Visual Cliff

The visual cliff is a test given to infants to see if they have developed depth perception. The way it works is there is a platform that is covered with a cloth that is draped all over the place (on the platform, down to the floor, all over...). Then, a piece of glass or other clear material is placed on top of the platform and extends well off of the platform, creating a sort of bridge. An infant is then placed on the platform, and the infant's mother stands on the other side of the clear bridge. The mother calls for the child who, if it crawls off the platform and onto the clear bridge, it does not yet have depth perception. If it stops when it gets to the edge of the platform, looks down, and either is reluctant to cross or refuses to cross, then the child has depth perception. The reason is that the end of the platform looks like a cliff (the child doesn't yet understand that there is some kind of bridge there) and going off the edge of the platform would have bad consequences.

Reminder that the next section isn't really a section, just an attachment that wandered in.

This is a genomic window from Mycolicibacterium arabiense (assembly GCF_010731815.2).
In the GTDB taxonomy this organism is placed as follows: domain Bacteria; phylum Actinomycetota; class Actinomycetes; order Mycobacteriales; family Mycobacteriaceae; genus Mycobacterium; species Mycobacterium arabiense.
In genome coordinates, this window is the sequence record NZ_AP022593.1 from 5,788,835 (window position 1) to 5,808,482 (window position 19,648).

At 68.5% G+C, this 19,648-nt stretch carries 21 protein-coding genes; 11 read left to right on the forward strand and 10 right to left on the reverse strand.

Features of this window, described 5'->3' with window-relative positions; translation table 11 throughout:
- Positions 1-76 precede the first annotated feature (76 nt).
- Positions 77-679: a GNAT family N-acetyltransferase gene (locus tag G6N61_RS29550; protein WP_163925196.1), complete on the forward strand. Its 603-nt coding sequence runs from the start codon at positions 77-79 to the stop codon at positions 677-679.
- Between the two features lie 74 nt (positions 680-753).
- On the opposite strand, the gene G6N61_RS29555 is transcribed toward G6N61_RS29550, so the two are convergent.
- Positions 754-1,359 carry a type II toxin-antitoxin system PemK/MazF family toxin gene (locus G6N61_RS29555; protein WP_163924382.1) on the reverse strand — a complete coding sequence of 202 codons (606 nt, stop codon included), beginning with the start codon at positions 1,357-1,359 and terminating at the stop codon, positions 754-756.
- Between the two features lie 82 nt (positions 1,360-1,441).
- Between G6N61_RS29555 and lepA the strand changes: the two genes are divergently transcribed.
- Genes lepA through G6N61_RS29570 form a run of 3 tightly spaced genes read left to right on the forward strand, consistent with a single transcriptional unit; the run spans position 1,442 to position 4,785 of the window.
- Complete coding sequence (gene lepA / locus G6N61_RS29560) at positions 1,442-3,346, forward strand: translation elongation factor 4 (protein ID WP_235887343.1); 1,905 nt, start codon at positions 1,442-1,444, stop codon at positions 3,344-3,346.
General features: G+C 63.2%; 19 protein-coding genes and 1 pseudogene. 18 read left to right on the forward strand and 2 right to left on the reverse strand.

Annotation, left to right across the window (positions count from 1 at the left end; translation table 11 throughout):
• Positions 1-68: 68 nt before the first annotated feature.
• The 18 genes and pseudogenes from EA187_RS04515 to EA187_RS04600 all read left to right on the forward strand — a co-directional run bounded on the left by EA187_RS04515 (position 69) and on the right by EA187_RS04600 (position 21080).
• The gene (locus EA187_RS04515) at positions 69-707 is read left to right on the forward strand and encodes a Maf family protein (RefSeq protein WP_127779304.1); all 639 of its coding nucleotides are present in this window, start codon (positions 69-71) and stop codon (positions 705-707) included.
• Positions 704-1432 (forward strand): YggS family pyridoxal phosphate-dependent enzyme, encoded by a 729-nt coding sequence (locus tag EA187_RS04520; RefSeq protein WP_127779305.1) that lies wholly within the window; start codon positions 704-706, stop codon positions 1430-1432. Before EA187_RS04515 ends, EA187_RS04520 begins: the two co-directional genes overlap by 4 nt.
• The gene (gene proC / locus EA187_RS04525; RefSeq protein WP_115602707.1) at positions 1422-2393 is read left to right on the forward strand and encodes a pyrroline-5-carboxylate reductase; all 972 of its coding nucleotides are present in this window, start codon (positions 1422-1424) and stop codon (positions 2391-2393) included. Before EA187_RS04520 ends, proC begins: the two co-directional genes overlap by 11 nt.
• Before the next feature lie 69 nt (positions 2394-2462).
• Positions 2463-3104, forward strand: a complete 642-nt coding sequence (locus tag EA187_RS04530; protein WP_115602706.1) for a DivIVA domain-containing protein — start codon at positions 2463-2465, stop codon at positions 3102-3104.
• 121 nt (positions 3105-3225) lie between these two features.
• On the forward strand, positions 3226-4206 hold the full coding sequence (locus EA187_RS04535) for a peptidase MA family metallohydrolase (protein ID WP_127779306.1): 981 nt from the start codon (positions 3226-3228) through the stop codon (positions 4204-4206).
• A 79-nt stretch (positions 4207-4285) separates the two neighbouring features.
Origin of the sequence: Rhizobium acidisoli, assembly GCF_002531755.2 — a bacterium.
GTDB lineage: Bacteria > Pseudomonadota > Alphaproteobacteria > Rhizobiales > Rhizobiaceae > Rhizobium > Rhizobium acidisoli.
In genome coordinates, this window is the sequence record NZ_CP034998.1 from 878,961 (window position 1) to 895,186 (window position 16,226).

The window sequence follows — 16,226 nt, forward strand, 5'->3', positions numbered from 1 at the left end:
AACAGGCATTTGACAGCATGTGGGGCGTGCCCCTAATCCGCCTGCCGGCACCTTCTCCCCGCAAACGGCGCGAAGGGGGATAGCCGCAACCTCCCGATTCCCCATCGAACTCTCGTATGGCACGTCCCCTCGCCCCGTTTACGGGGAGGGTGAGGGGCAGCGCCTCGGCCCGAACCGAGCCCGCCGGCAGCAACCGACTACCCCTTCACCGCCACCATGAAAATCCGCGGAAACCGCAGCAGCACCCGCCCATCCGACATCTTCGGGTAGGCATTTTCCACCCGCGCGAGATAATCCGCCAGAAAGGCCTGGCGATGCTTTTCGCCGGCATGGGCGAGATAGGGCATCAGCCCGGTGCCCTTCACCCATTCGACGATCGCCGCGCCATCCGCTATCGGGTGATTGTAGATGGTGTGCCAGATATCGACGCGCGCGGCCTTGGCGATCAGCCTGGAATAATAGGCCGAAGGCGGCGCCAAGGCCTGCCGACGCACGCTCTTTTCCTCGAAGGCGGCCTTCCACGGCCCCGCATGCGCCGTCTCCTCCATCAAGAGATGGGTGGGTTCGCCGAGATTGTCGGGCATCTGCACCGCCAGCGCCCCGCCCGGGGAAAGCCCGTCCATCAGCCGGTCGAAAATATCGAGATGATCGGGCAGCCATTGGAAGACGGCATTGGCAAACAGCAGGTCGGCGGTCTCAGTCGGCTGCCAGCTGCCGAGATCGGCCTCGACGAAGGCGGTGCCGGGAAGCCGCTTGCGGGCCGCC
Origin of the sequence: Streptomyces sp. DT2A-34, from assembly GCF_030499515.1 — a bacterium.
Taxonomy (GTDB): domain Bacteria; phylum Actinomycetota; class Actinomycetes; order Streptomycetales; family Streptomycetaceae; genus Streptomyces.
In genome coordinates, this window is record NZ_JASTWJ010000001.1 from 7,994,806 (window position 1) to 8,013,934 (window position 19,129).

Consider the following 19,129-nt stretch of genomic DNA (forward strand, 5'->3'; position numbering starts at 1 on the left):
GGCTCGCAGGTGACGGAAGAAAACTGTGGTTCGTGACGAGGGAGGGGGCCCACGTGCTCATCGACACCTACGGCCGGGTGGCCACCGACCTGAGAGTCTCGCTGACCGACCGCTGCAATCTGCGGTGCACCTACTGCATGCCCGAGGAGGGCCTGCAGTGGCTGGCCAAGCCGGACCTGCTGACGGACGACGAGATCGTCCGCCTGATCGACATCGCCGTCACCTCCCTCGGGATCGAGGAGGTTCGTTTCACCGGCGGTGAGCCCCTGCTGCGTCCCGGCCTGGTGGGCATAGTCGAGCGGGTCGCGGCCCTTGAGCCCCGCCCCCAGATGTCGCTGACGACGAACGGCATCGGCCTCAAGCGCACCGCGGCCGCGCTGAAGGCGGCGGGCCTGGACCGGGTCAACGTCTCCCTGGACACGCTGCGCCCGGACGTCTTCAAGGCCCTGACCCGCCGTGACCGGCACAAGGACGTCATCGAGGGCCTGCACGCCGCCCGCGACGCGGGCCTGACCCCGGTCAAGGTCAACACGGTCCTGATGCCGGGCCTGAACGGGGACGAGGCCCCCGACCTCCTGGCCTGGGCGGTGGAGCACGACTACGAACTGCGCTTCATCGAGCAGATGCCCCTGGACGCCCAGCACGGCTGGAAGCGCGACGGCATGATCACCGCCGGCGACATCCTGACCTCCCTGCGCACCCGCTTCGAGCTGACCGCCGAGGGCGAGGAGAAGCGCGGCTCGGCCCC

Add flashcard Cite Random
History of Psychology
History of Psychology